A few weeks ago, I recommended a pathway for the Democrats: Unify (your party), Simplify (your message) and Defy (the Republicans). I stand by that approach. To unify, the party will have to embrace a combination of progressives and centrists, though the progressives need to watch out for being excessively zealous and knee-jerk in their progressivism (in other words, show a little restraint) and the centrists need to avoid simply putting their finger in the wind and always supporting the middle ground (in other words, take a courageous position every now and then and go all-in for it).
Then, once the party unifies, it might want to simplify its message by focusing on two or three reforms that nearly all Democrats can embrace and bringing out memorable slogans in support of these reforms. Wonkish Hillary never made a clear and simple case for what changes she would bring if elected; Dems can’t make that mistake again. Finally, to “defy,” the Democrats need to fight fire with fire. If the GOP brings rhetoric and the Dems bring reason, the GOP will win. So ... let’s see some hard-hitting rhetoric. Don’t be afraid, my little lambs. The Republicans have it coming.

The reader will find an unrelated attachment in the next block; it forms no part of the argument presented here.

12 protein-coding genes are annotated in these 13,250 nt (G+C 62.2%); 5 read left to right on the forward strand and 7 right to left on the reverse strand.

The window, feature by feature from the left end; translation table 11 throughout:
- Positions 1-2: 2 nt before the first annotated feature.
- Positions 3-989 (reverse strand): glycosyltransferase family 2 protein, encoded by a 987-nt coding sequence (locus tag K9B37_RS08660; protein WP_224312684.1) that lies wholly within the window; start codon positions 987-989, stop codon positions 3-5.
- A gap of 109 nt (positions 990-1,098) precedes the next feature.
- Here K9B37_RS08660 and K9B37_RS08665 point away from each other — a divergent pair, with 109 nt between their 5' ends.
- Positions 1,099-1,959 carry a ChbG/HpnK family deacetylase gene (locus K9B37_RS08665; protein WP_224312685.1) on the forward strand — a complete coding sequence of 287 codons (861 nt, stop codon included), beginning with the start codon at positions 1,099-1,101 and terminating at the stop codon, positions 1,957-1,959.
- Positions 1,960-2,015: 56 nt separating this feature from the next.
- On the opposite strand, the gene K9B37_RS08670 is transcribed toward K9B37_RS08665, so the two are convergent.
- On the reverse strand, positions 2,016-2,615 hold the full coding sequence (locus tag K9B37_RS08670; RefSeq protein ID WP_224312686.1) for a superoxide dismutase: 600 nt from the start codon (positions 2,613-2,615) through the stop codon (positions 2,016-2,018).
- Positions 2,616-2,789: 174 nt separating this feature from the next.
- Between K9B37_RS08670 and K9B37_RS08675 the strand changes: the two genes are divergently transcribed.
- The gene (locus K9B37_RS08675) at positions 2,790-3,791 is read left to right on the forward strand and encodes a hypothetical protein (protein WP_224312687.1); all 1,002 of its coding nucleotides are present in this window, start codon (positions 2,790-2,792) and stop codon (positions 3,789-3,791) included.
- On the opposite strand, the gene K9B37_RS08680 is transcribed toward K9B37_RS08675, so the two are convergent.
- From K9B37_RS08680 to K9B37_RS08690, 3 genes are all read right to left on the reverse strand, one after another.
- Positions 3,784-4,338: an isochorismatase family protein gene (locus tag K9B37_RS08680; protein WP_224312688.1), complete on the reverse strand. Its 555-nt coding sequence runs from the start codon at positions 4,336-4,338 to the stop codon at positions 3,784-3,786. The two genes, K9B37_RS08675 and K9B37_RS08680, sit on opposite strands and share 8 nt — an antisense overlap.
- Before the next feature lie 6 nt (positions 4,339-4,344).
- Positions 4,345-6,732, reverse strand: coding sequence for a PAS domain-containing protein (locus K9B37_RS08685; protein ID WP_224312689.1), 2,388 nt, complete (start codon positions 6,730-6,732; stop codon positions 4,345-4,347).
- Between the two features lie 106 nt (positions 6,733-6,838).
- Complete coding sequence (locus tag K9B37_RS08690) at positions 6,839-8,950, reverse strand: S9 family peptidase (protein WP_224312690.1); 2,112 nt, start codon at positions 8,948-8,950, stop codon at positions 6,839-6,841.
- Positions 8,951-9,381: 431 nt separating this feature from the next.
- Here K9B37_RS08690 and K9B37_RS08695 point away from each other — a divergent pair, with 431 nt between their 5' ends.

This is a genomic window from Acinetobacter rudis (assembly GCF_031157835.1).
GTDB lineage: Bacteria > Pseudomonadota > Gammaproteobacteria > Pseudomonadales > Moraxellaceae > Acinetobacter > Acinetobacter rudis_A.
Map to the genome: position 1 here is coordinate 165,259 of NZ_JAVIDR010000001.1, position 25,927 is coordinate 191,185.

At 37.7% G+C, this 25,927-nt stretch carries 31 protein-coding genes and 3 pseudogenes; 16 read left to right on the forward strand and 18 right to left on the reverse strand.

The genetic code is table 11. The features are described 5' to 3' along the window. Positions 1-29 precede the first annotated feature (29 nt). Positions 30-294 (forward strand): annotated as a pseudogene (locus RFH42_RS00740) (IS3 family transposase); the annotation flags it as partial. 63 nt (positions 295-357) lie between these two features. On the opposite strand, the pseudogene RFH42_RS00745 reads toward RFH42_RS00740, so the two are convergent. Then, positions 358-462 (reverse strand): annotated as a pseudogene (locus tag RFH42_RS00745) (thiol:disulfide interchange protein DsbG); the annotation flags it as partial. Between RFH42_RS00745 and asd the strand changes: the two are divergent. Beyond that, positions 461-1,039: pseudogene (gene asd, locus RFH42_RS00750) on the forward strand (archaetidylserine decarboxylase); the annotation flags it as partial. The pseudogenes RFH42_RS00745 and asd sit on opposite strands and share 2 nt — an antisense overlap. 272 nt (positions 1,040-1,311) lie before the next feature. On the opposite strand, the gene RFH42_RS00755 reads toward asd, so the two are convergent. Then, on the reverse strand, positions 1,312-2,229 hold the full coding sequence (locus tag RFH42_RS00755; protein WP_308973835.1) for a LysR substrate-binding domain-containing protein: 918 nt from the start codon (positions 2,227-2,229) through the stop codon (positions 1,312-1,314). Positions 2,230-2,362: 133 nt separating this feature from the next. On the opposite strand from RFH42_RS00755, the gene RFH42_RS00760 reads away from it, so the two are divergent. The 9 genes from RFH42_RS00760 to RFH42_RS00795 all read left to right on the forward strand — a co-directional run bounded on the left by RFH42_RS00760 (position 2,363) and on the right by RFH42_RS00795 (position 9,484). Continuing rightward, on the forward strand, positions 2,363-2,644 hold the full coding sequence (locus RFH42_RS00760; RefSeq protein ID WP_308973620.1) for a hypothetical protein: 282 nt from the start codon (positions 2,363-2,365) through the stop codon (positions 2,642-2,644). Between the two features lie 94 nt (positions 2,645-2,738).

The Republicans’ Punch Line: On a humorous note, I was also moved by the number of times I encountered GOP partisans speaking about “fiscal conservativism,” as if any objective observer seriously thinks their party stands for budget frugality. At the state and local level, they can indeed balance the budget by gutting infrastructure, education, or the social safety net. But that doesn’t mean they care about red ink – they just hate certain types of spending. As we have seen, at the federal level they love to throw all sorts of cash at weapon systems or provide corporate welfare for affluent or politically-important constituents. Honestly, if you like the national debt, vote Republican. It works every time.
So there you have it, a few reflections from my trip to the Heartland. I had a great time, but I’m happy to be back in a community where I can walk outside every morning, pick up a copy of the New York Times and the Washington Post from my driveway, and not feel like an oddball. I hate DC’s traffic congestion and will miss not being to look out the window and see a lake. But I love living in a place where so many people seek out the best news sources on a daily basis. Our President may call it the “Swamp,” but I’ll put up with shitty weather, corrupt politicians, and even the occasional neo-Nazi march if it means getting to hang out with so many committed, knowledgeable, and publically-spirited citizens. Besides, we have the Stanley Cup Champions.
The best slap shots and the most public service. You can’t beat our nation’s capital. It’s good to be home.